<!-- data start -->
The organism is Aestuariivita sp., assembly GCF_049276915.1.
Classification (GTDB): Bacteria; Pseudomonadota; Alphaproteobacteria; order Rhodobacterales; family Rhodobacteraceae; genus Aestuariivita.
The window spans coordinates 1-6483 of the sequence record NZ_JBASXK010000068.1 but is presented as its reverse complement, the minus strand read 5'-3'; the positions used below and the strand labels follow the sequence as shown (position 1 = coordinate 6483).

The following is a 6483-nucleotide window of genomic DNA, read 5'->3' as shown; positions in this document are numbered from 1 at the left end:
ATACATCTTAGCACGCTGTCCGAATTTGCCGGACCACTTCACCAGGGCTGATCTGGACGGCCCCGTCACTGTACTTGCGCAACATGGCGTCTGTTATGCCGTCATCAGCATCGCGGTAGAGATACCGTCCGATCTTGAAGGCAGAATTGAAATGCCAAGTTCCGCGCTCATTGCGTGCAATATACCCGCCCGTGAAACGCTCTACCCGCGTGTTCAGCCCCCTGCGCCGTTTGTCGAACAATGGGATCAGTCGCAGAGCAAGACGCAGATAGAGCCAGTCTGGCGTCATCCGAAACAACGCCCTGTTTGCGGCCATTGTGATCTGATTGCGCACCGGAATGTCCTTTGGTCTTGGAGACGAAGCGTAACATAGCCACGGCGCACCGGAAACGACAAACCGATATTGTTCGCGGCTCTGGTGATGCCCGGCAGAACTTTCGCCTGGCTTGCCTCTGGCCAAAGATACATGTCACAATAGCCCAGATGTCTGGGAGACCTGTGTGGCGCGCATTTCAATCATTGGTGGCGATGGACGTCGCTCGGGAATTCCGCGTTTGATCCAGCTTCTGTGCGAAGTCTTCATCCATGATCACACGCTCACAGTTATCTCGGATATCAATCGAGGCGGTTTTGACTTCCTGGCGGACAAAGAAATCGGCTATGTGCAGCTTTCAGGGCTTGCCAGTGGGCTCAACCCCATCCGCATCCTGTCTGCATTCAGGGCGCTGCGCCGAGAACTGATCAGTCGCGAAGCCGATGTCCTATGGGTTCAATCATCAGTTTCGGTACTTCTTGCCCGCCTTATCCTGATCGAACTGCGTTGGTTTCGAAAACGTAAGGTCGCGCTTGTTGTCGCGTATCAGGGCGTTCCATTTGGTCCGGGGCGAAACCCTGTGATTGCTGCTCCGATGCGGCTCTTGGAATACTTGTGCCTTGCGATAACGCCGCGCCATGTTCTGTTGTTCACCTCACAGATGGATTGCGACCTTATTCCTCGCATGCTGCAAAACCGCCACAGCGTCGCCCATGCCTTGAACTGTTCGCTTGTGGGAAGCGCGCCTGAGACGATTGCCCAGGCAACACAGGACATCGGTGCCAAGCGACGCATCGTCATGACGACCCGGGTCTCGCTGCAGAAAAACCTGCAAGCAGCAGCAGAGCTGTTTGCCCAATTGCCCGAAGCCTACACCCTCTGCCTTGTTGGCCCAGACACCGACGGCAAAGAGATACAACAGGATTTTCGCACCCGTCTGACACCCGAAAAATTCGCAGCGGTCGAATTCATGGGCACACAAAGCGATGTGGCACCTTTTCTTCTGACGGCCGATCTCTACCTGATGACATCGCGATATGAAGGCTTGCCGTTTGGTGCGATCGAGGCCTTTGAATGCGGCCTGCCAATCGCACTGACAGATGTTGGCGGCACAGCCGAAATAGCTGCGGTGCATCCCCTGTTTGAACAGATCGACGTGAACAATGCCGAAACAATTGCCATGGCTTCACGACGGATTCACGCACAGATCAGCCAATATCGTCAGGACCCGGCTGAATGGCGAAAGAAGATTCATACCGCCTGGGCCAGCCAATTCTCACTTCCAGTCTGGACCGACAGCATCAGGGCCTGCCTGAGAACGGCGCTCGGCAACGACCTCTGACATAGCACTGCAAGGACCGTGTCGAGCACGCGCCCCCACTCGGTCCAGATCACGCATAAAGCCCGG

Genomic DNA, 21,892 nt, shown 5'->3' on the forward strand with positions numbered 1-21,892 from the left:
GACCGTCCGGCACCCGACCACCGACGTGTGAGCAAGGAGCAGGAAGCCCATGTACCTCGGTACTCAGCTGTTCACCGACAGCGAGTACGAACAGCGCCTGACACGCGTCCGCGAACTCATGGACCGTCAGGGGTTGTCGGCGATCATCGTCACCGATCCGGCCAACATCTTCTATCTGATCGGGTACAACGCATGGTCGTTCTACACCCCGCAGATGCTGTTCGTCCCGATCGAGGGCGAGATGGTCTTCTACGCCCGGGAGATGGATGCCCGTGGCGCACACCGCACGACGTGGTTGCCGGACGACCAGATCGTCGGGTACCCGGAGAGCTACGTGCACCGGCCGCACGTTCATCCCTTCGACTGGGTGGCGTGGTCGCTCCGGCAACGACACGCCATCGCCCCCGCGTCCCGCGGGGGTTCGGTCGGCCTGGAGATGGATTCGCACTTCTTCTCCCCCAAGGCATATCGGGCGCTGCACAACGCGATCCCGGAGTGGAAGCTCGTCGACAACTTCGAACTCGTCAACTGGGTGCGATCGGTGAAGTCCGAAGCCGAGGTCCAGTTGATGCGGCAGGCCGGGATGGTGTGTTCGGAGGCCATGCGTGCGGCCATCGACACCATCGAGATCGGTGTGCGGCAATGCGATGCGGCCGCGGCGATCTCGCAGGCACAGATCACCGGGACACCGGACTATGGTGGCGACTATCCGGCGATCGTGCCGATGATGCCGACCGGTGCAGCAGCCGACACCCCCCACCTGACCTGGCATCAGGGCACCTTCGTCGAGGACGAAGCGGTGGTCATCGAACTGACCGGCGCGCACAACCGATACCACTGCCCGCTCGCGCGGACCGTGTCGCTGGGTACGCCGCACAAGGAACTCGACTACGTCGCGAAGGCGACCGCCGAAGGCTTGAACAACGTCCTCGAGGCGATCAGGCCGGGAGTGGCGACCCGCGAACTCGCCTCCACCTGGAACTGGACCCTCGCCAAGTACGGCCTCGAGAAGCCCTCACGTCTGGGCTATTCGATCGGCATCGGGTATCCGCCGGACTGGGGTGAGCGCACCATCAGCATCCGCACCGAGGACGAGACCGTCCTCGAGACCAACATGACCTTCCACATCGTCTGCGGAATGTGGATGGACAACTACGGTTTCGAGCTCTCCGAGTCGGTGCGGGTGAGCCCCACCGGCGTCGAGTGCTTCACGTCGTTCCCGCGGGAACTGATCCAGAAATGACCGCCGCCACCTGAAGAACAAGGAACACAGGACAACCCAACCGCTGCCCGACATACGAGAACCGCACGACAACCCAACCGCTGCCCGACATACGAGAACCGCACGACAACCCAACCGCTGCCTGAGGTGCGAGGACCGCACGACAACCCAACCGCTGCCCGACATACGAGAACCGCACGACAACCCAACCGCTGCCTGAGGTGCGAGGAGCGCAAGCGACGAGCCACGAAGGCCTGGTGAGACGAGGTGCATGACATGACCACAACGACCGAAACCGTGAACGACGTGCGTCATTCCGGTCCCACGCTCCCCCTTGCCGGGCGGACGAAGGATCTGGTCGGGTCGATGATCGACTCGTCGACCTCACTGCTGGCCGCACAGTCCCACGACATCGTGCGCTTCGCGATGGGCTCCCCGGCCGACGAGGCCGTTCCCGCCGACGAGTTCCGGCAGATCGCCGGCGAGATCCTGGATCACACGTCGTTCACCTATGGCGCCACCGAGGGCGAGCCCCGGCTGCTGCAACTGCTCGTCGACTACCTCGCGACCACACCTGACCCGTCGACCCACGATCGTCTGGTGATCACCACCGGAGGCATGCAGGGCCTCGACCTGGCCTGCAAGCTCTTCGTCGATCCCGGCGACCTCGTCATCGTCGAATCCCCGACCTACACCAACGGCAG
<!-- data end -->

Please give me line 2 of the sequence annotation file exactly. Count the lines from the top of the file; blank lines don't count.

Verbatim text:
Classification (GTDB): Bacteria; Pseudomonadota; Alphaproteobacteria; order Rhodobacterales; family Rhodobacteraceae; genus Aestuariivita.